Wake County schools concerned about state legislature's education changes

The education reform package passed last year by the state legislature drew plenty of red flags at Thursday's Wake County school board student achievement committee meeting.

As noted in today's article, school board members said that issuing an A through F grade for every school will humiliate schools and won’t have much value. School leaders also say now requiring districts to hold summer reading camps for third-grade students who fail the state reading exam is an unfunded mandate.

“We are charged to make sure we have the best education system for our students and teachers," said school board member Jim Martin. "If something is coming down the track that doesn’t help students and teachers, then we have the obligation to get off the track before the train hits us.”

Talking about whether Walnut Creek Elementary School should receive a magnet program

Should the Wake County school system magnetize Walnut Creek Elementary School?

As noted in a recent email from the Coalition of Concerned Citizens for African American Children, the group asks school board vice chairman Keith Sutton "will you consider adding any new Magnet Schools in Southeast Raleigh such as Walnut Creek or will this school remain a high poverty/ segregated school?"

The question about magnetizing Walnut Creek came up last week during the board's discussion about what schools to include in the federal magnet grant.

CCCAAC demands Wake County school board vice chairman Keith Sutton answer its questions

The Coalition of Concerned Citizens for African American Children is trading barbs again with Wake County school board vice chairman Keith Sutton.

In the latest dispute, CCCAAC President Calla Wright accuses Sutton of "hiding" from the group for not answering its requests to meet with him. Sutton declined the invitation, citing "the tone and tenor of your last meeting that I was invited to," but agreed to answer the group's questions.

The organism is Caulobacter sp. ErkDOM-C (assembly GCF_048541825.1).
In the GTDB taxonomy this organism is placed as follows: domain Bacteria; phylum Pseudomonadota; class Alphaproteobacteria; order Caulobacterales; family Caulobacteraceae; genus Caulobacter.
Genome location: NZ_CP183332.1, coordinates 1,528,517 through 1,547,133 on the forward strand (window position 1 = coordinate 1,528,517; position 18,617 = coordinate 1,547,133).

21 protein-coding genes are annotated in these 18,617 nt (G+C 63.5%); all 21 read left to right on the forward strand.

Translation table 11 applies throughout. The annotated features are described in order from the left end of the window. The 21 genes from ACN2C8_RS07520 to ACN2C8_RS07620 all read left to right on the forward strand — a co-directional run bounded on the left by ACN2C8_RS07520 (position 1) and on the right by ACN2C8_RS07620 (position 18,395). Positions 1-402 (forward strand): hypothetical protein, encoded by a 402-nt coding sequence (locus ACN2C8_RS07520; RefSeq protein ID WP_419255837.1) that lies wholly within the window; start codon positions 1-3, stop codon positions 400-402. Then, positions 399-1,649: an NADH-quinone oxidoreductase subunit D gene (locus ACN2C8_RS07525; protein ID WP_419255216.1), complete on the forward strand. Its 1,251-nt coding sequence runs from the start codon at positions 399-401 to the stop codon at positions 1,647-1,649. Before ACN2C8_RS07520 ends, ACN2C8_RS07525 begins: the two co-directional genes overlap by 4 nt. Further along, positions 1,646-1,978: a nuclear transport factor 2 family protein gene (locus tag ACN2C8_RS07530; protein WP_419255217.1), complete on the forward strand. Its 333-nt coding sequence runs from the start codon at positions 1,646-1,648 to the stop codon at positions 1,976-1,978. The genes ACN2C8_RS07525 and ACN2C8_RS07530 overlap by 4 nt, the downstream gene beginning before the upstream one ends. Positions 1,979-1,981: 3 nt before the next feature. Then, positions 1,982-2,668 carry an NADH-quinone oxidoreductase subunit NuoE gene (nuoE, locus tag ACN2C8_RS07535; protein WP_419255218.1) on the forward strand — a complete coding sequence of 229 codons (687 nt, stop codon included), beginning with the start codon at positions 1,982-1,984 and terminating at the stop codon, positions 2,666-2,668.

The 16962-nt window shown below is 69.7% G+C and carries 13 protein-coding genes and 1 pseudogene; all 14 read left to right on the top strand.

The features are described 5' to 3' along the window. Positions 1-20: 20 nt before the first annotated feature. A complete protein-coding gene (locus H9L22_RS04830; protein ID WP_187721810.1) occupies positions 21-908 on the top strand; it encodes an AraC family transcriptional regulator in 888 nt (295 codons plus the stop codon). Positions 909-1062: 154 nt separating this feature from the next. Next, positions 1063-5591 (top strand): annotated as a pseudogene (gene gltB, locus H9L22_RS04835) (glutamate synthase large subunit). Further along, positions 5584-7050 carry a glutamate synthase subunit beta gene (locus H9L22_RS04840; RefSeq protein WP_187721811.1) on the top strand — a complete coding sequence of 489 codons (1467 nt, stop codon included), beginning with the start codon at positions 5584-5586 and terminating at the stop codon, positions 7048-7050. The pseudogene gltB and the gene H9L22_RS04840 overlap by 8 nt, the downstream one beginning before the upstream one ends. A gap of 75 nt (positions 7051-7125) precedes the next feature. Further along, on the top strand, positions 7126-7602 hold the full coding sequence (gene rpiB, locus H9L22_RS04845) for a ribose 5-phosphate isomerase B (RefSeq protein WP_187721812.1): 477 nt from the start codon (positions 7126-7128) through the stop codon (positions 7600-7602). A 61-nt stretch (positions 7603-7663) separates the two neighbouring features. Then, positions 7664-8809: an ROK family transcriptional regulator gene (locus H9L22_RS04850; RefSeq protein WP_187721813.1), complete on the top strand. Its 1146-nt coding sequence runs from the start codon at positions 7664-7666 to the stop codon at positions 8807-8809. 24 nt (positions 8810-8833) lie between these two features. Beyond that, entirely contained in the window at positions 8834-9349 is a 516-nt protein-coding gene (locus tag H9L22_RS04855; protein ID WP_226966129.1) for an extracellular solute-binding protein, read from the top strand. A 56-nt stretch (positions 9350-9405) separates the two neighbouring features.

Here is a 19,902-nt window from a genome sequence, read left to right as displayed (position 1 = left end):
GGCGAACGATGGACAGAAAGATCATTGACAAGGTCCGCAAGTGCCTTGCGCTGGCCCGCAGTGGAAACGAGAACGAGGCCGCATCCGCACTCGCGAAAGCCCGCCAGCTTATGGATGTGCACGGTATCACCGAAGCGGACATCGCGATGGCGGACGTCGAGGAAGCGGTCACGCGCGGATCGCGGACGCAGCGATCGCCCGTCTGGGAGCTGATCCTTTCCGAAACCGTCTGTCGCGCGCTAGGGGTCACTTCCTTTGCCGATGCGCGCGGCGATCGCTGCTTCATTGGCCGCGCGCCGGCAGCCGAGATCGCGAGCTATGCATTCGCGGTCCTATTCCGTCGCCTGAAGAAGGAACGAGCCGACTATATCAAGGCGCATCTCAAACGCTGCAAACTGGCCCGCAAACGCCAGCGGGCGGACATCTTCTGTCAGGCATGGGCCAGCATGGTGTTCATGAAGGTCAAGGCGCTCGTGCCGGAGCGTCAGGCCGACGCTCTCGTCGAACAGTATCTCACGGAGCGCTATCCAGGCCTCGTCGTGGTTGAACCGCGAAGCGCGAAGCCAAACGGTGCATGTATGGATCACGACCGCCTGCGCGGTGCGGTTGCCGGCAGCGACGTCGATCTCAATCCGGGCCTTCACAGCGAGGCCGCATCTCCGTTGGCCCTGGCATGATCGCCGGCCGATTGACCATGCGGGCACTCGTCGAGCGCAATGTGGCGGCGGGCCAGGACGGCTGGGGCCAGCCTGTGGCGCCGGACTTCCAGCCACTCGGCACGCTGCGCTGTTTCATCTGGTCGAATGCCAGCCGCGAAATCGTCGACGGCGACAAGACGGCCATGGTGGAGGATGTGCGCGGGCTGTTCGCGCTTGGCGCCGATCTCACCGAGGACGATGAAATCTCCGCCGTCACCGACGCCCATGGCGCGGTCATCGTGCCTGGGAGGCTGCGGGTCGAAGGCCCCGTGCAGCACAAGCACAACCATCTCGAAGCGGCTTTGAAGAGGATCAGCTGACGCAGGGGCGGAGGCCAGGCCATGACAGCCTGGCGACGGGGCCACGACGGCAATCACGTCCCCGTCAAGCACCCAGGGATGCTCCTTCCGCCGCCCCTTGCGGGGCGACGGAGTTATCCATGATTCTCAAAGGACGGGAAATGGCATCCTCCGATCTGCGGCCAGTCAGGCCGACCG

CCCAAC had a long list of questions, many involving what more will be done to help Walnut Creek Elementary School. Questions also dealt with topics such as why Sutton is supporting the use of performance pay for teachers, whether any magnet schools will lose their status and when will revisions to the student assignment policy be presented.

Wake County Schools Superintendent Tony Tata on the "State of the Schools"

Wake County Schools Superintendent Tony Tata came out with a three-point message at his State of the Schools address on Thursday.

As noted in today's article by Thomas Goldsmith, Tata talked enthusiastically about the gains that Wake made on state exams. But he warned that the results could drop as Wake and the rest of the state switches to the new common core curriculum and tests this school year.

The third prong of Tata's speech was the need "to make a compelling case" for the passage of a school bond issue in 2013.

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Wake County pointing to gains at Title I and Renaissance Schools

Wake County school leaders are touting the academic gains this past year at several schools with high levels of low-income students

New results released today show that all four Renaissance Schools saw gains in their passing rates and made at least expected growth. The most dramatic gain was at Barwell Road Elementary, where the passing rate rose 9.7 percentage points to 74.1 percent. 

Wake used $9.5 million out of its $10.2 million in federal Race to the Top funding to create the Renaissance model.